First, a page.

Never has the prose of governing been so distant from a campaign’s poetry. Barack Obama begins his transition and will take office under ruinous economic conditions—consumers aren’t buying, layoffs have begun en masse, and a creaky federal government has become the national lender of first resort. Obama’s overall campaign narrative, on the other hand, was made even more alluring by the crisis, embracing a positive role for government generally. Specifically, it was a liberal’s dream—a blizzard of new money and programs. This is hope that’s hard to deliver. And health and education reform seem to be most at risk.
Obama’s signature tax proposal plan, which rose to a “Read my lips” level of insistence, lards on the goodies. There’s the “Making Work Pay” for all but the highest income earners tax credit, plus eight other different kinds of credits for everything and everyone, including the college-bound, seniors, health care, child care, and makers and users of energy-efficient products. The Tax Policy Center estimates that this would add $3.6 trillion to the national debt by 2018, more than double the increase that would otherwise be expected.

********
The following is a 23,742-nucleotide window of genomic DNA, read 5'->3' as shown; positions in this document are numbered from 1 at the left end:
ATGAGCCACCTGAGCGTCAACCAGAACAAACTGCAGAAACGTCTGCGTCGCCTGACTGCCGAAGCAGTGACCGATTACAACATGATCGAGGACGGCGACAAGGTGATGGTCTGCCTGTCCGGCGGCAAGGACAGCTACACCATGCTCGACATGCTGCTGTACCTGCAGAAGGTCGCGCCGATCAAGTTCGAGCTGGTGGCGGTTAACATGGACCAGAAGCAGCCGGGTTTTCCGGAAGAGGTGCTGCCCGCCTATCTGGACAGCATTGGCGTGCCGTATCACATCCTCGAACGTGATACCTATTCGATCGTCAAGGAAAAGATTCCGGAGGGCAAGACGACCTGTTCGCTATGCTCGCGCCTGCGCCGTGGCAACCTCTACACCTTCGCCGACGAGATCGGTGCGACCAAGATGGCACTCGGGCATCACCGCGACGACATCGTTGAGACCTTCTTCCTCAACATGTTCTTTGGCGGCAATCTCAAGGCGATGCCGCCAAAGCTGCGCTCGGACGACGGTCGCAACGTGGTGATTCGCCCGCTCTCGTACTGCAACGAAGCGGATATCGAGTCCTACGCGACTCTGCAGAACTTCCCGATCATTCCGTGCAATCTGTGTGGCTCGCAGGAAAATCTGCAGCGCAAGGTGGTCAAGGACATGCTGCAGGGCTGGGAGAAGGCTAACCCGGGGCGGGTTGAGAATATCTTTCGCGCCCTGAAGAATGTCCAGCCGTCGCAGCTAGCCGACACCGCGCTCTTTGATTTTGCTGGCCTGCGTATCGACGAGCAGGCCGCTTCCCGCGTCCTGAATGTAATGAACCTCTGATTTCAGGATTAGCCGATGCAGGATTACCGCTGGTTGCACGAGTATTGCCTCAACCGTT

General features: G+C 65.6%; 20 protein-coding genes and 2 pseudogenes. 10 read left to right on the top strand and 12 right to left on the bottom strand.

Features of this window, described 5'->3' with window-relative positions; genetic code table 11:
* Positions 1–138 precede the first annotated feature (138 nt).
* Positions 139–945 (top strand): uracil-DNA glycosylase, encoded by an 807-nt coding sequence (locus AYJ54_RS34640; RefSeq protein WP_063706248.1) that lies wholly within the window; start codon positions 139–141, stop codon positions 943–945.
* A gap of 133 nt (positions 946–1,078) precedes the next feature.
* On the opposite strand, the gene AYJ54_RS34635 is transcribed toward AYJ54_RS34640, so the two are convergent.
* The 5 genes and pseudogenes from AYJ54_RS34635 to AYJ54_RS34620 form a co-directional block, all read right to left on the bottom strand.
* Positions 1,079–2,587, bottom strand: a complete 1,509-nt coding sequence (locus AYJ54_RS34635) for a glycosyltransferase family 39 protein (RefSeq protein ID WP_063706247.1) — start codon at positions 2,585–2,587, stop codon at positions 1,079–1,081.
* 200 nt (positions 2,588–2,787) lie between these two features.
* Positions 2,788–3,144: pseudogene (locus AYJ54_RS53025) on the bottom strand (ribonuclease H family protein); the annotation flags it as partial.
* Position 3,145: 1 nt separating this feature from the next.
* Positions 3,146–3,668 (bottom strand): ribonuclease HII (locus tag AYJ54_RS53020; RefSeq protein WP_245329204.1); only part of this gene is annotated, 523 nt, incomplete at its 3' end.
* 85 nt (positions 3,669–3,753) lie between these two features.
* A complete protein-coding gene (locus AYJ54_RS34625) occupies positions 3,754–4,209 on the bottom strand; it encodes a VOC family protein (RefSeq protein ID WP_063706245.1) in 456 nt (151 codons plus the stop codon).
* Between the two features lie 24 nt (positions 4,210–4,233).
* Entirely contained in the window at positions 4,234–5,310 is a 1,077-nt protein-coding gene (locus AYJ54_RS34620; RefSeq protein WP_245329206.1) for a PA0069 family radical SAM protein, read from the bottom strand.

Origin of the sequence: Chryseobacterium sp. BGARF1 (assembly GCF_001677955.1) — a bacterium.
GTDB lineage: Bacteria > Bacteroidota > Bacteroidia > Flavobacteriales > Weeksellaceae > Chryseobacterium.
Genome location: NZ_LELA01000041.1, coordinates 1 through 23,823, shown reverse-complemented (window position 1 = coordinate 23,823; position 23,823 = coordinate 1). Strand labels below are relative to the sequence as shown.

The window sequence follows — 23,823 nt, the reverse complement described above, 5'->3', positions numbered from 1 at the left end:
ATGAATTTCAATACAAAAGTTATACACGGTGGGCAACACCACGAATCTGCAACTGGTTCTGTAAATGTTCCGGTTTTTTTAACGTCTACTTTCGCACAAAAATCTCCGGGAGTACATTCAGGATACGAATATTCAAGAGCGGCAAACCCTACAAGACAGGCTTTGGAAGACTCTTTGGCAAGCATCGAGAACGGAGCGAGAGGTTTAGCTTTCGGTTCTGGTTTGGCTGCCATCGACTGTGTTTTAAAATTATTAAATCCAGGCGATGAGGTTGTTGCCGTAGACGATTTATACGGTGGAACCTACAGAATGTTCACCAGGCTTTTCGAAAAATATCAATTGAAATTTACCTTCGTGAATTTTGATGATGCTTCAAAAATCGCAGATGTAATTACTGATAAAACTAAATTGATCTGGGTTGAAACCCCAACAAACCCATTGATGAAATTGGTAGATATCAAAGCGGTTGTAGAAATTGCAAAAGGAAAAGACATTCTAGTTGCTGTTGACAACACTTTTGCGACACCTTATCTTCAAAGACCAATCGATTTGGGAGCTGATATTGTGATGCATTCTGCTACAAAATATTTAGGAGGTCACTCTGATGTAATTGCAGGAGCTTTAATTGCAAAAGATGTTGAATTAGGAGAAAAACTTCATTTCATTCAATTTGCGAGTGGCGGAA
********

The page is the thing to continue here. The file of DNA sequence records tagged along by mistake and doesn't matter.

Wednesday, November 12, 2008
Something's Gotta Give: How will [President-elect] Barack Obama pay for all of his promises? He can’t.
That's the headline at Slate's 'Big Money' blog. The first thing I thought when I saw the story was "Whoa. Slate is left-leaning". Here's the story, the numbers are out of date (events are moving fast), the total bailout is over three trillion now, but that just makes the thesis all the more cogent: